Rates of infection in Georgia are still relatively low – at the time of writing there are 115 confirmed cases of COVID-19 – and officials have been praised by the WHO for taking quick steps to combat the virus. As a precautionary measure, Tbilisi banned all foreigners from entering the country and suspended flights with high-risk countries. While travel bans have become the standard crisis response for countries around the world, this will have a significant impact on Georgia which relies heavily on tourism to support its economy.
Particularly vulnerable are the Russian-supported breakaway territories of South Ossetia and Abkhazia, where healthcare systems may buckle under a long-term pandemic. Given the unrecognized political status of these territories, access to aid is limited. International partners have provided occupied Abkhazia with medical supplies but the ability of the Georgian government to support the region is hindered by years of heavily restricted access and Russian aggression. Thankfully, this hasn’t prevented the opening of Rukhi General Hospital a few miles from the dividing line with Abkhazia, as well a recent statement by Prime Minister Giorgi Gakharia that Georgia “will do our utmost to protect the health of our citizens on both sides of the dividing line.” The international community should be watching Russia’s involvement in the region as it manages the crisis within its own borders.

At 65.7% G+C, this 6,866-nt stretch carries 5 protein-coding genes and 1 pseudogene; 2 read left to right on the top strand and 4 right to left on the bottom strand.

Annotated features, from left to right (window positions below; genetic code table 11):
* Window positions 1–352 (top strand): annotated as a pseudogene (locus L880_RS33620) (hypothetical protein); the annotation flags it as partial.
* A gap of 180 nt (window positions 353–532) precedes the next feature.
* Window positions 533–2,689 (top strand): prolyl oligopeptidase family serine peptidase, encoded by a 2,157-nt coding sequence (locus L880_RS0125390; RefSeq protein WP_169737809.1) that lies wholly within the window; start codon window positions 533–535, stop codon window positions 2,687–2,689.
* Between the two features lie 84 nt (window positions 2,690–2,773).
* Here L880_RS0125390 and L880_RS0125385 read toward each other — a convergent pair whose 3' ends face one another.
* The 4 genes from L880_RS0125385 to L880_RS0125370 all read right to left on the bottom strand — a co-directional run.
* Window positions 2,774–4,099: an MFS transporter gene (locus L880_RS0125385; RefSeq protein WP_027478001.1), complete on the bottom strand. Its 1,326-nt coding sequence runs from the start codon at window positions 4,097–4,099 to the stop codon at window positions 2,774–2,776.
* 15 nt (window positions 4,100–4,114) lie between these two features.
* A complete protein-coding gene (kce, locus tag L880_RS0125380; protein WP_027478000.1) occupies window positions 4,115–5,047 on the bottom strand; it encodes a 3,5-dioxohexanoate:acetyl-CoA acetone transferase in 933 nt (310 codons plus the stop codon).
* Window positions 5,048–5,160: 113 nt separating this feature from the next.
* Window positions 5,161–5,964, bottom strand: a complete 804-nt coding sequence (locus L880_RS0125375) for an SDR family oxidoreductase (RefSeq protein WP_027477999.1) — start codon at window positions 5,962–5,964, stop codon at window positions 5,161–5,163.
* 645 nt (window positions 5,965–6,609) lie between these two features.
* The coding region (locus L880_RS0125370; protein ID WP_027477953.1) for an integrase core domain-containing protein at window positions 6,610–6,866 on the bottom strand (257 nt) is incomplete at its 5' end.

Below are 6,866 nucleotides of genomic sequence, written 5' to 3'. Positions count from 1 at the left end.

Eastern Ukraine faces similar challenges to that of South Ossetia and Abkhazia. It is difficult to estimate the impact of the pandemic on the current conflict in the region. One possible scenario is an intensification of fighting along the contact line in Donbass which divides Ukrainian forces and pro-Russian rebels. With the pandemic yet to peak, both sides could be looking to consolidate or possibly extend their positions before military operations are compromised by infection.
Another scenario could see military operations slow as Kiev, Moscow and the rebel leadership concentrate on mitigating the pandemic’s damage to their own societies. In either case, civilians and military personnel in the conflict area of Eastern Ukraine are some of the most vulnerable groups in the Black Sea region. Moscow should be reminded by the international community of its responsibility for the welfare of those living in Crimea and annexed territories.
COVID-19 will be a defining crisis for the Black Sea in the short and medium term, possibly more so than the political and military crises that have challenged the region in recent years. The region’s resilience will be tested in a way it hasn’t before and the political and economic impact will likely be felt long after the pandemic is over.
George Visan is the Black Sea Security Program Coordinator at the Romanian Energy Centre (ROEC) in Bucharest. The views expressed in this article are his own.
This article is part of MEI's Frontier Europe Initiative, which explores the evolving political, economic, and security relationships between the countries of the Middle East and its northern frontier (Eastern Europe, the Caucasus, and Central Asia).
Photo by Sergei Malgavko\TASS via Getty Images